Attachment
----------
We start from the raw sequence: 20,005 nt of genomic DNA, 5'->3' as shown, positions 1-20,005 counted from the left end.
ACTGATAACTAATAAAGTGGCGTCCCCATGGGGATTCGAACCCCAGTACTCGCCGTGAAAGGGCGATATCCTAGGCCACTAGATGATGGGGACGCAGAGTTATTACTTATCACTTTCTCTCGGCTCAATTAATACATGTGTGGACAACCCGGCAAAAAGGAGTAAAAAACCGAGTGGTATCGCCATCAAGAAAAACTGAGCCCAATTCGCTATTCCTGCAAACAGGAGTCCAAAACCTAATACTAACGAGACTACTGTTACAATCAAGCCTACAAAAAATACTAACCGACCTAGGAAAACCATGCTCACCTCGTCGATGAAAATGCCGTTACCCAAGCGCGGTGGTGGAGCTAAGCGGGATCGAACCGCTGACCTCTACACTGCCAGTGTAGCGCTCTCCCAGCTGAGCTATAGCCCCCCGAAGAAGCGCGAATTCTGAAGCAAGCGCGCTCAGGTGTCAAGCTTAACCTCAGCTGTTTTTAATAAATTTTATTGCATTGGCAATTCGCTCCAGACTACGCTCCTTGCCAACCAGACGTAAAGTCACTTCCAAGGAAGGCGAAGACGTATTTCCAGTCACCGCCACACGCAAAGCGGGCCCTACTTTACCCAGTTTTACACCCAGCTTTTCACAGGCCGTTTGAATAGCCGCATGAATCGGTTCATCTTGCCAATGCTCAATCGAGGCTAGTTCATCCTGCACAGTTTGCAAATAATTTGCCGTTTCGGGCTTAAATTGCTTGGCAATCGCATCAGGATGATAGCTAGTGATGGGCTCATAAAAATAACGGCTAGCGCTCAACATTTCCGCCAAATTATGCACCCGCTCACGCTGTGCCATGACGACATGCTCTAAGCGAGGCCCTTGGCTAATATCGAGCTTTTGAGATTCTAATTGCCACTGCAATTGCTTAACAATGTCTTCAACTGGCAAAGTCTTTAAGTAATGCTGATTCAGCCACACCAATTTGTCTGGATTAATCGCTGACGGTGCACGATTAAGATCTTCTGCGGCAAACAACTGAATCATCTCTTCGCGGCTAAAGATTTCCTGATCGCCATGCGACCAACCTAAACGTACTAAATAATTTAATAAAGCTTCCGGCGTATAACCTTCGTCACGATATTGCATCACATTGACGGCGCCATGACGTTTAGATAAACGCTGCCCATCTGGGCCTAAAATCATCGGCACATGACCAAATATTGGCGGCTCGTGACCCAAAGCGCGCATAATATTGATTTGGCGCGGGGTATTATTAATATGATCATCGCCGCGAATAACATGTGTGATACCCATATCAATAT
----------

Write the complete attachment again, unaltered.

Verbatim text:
We start from the raw sequence: 20,005 nt of genomic DNA, 5'->3' as shown, positions 1-20,005 counted from the left end.
ACTGATAACTAATAAAGTGGCGTCCCCATGGGGATTCGAACCCCAGTACTCGCCGTGAAAGGGCGATATCCTAGGCCACTAGATGATGGGGACGCAGAGTTATTACTTATCACTTTCTCTCGGCTCAATTAATACATGTGTGGACAACCCGGCAAAAAGGAGTAAAAAACCGAGTGGTATCGCCATCAAGAAAAACTGAGCCCAATTCGCTATTCCTGCAAACAGGAGTCCAAAACCTAATACTAACGAGACTACTGTTACAATCAAGCCTACAAAAAATACTAACCGACCTAGGAAAACCATGCTCACCTCGTCGATGAAAATGCCGTTACCCAAGCGCGGTGGTGGAGCTAAGCGGGATCGAACCGCTGACCTCTACACTGCCAGTGTAGCGCTCTCCCAGCTGAGCTATAGCCCCCCGAAGAAGCGCGAATTCTGAAGCAAGCGCGCTCAGGTGTCAAGCTTAACCTCAGCTGTTTTTAATAAATTTTATTGCATTGGCAATTCGCTCCAGACTACGCTCCTTGCCAACCAGACGTAAAGTCACTTCCAAGGAAGGCGAAGACGTATTTCCAGTCACCGCCACACGCAAAGCGGGCCCTACTTTACCCAGTTTTACACCCAGCTTTTCACAGGCCGTTTGAATAGCCGCATGAATCGGTTCATCTTGCCAATGCTCAATCGAGGCTAGTTCATCCTGCACAGTTTGCAAATAATTTGCCGTTTCGGGCTTAAATTGCTTGGCAATCGCATCAGGATGATAGCTAGTGATGGGCTCATAAAAATAACGGCTAGCGCTCAACATTTCCGCCAAATTATGCACCCGCTCACGCTGTGCCATGACGACATGCTCTAAGCGAGGCCCTTGGCTAATATCGAGCTTTTGAGATTCTAATTGCCACTGCAATTGCTTAACAATGTCTTCAACTGGCAAAGTCTTTAAGTAATGCTGATTCAGCCACACCAATTTGTCTGGATTAATCGCTGACGGTGCACGATTAAGATCTTCTGCGGCAAACAACTGAATCATCTCTTCGCGGCTAAAGATTTCCTGATCGCCATGCGACCAACCTAAACGTACTAAATAATTTAATAAAGCTTCCGGCGTATAACCTTCGTCACGATATTGCATCACATTGACGGCGCCATGACGTTTAGATAAACGCTGCCCATCTGGGCCTAAAATCATCGGCACATGACCAAATATTGGCGGCTCGTGACCCAAAGCGCGCATAATATTGATTTGGCGCGGGGTATTATTAATATGATCATCGCCGCGAATAACATGTGTGATACCCATATCAATAT